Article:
Khaya Dlanga

Don't cry for me, Vuvuzela!

2010-06-15 12:05

If there is one thing that can be said about the vuvuzela, it’s that it is very contagious. Even if you hate it, once it’s placed in front of you, you can’t help but pick it up and blow with glorious ferocity.

People hate hearing others blow it, but love it when they pump their cheeks with air to blow it. It’s like sex; people don’t mind doing it but hate hearing their neighbours shagging (a problem I had until recently, thank goodness they moved out). 

The first time you hear your neighbours indulge in hanky panky it is mildly amusing, but not so much once you start hearing them scream frequently.

Incidentally, it’s shaped like a section of the South African flag. Have a look at our flag and notice how the green section eventually forks to form the shape of the vuvuzela. It is meant to be. It is part of our culture.

One could even say it’s in our flag, therefore it’s part of our national identity. I jest. Lest someone thinks that I am being serious. Truth is though is that it has become part of our sporting culture. Just a few weeks ago, we heard them in Orlando Stadium during a rugby match.

I will not deny that they can be terribly annoying. In the past we really never had as many vuvuzelas in a stadium as we do now. Soccer matches have become much louder as we drew nearer to the World Cup. They are louder than they have ever been simply because there are more vuvuzelas per square metre than in the past. Is this based on scientific research? No it’s not. It’s based on a calculated guesstimation, whatever that means.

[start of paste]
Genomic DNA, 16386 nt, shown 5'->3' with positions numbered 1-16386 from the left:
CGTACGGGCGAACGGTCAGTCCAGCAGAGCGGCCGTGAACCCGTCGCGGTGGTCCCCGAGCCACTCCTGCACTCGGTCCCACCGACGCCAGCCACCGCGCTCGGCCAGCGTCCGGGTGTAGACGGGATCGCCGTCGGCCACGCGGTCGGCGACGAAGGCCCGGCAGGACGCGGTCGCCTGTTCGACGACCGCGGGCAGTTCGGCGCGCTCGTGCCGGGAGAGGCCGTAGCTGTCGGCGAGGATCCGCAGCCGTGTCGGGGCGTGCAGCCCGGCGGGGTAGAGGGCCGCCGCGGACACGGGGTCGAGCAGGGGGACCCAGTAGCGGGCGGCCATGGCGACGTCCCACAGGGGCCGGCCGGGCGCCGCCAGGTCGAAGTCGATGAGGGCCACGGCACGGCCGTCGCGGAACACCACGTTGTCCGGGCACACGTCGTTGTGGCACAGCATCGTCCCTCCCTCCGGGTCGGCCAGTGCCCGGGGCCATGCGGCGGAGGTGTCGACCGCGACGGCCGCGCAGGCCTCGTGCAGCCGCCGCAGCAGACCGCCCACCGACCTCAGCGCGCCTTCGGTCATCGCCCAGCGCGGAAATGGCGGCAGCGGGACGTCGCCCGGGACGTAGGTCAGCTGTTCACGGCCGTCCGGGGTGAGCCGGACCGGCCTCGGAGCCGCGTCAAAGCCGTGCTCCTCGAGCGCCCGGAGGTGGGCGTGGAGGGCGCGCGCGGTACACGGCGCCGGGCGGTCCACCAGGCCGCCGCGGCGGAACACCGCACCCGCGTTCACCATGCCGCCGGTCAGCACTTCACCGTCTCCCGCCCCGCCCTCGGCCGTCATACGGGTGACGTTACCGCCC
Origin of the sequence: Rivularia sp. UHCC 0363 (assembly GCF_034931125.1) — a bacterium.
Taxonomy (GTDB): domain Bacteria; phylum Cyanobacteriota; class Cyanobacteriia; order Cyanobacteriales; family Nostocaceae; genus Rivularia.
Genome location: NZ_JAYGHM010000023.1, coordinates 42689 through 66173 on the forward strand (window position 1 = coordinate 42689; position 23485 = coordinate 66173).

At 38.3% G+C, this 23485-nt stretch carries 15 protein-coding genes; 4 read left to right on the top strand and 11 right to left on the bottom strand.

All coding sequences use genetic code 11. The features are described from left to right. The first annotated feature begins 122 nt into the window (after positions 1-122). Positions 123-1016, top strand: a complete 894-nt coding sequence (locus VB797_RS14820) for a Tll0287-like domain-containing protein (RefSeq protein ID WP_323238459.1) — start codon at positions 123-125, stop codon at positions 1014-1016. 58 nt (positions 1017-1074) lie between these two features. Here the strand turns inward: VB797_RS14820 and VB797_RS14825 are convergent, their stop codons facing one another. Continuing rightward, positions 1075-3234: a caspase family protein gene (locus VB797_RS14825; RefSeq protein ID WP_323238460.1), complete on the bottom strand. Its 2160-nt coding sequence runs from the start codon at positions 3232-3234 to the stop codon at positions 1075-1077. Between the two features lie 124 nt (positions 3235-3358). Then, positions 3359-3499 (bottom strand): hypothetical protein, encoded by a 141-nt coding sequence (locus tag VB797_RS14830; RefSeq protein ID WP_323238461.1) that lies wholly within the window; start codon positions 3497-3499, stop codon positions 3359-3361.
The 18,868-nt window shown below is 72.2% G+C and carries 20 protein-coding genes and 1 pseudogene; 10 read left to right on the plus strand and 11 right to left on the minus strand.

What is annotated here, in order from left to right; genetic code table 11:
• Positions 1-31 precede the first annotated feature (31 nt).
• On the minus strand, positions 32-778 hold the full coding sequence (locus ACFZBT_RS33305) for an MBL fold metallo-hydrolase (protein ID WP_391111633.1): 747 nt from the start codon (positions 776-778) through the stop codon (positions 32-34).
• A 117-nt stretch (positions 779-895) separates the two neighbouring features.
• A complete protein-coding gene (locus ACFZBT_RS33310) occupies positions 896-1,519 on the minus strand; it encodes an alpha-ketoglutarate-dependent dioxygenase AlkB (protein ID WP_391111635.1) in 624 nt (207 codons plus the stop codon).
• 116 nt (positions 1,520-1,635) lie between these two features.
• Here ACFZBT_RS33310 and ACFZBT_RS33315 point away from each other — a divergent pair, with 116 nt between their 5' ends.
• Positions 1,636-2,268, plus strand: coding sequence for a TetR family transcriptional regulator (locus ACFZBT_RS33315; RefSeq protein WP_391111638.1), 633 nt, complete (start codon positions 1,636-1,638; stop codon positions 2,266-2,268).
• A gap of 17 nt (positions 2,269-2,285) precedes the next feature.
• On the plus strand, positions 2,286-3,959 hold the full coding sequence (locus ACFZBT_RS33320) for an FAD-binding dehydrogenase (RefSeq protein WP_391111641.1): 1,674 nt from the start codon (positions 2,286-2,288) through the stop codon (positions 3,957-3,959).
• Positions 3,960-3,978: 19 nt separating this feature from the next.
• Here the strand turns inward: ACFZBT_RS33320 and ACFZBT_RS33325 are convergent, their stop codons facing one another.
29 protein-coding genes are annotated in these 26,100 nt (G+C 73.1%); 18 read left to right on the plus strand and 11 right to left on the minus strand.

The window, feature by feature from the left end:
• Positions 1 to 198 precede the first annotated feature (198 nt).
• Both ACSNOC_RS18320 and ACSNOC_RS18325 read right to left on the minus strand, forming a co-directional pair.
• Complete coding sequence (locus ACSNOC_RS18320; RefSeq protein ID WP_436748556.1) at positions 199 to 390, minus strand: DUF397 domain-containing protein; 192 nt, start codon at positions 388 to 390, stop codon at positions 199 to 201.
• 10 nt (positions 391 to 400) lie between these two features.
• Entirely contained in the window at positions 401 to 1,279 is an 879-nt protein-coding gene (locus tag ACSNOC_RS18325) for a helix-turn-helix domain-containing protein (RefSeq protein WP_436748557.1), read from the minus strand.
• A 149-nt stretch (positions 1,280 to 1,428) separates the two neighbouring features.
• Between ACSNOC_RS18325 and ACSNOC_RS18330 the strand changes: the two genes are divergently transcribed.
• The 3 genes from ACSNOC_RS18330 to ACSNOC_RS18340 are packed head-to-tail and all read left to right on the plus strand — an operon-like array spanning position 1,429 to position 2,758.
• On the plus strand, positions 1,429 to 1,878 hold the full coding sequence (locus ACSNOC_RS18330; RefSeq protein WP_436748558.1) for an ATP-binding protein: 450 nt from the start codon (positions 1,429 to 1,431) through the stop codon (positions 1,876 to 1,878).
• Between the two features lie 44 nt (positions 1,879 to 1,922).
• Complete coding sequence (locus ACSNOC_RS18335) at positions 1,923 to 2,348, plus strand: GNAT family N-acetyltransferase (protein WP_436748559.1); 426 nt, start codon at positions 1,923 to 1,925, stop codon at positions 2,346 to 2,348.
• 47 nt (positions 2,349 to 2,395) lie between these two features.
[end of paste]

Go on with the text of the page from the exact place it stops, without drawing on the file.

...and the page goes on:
Last week Wednesday I wrote a joke on Twitter that some people mistook for the truth. I call it the lie that traveled around the world. I said, “The sound of the vuvuzela is the only thing that can be heard from space.” Many people then retweeted it thinking that it was some scientific fact. Calling for it to be banned precisely because of that.

Well, I say these people should be banned from being human beings at all. Anyone who has done basic physics knows that sound cannot travel in a vacuum. 

And now, the case for the ban...

We have to admit that it is loud. Sometimes we struggle to hear the commentators on TV. Something needs to be done to reduce the noise. The constant sounds can be terribly annoying. It’s like going home early to sleep, but then your neighbour’s Chihuahua won’t stop barking for 90 minutes straight. Hearing it bark makes you want to do things you’d never consider doing to animals. Sometimes the vuvuzela inspires these emotions.

It has the potential to spoil this World Cup for South Africa, having the whole world talk about these loud instruments as opposed to talking about what a successful World Cup we’ve had. No one can deny that it has been very successful so far and has more than disappointed those who hoped it wouldn’t. In fact, even those who hoped it wouldn’t be a roaring success are more than happy to see that it is. Well, excerpt maybe for the Australians.

Banning it is not a solution. New vuvuzelas must be less noisy. Perhaps people should only blow them at the start of a match, half-time, end of a match and when a goal is scored if they are left to be as loud as they are. But then again who has the right to dictate how people should celebrate?

As the world is seemingly against it, South African lips are behind it. Ironically, I’ve had numerous requests on social networking sites from people from all over the world asking me to send them vuvuzelas. They hate it, but they want it. The more the world tells us to ban the vuvuzela, the more we’ll want to keep it – even if it annoys us too.

To those people who want it banned I have this to say; South Africa’s greatest made in China export is here to stay.

It annoys me too. But I have a message for those who want it banned: ban it my ass.

- Follow Khaya on Twitter.

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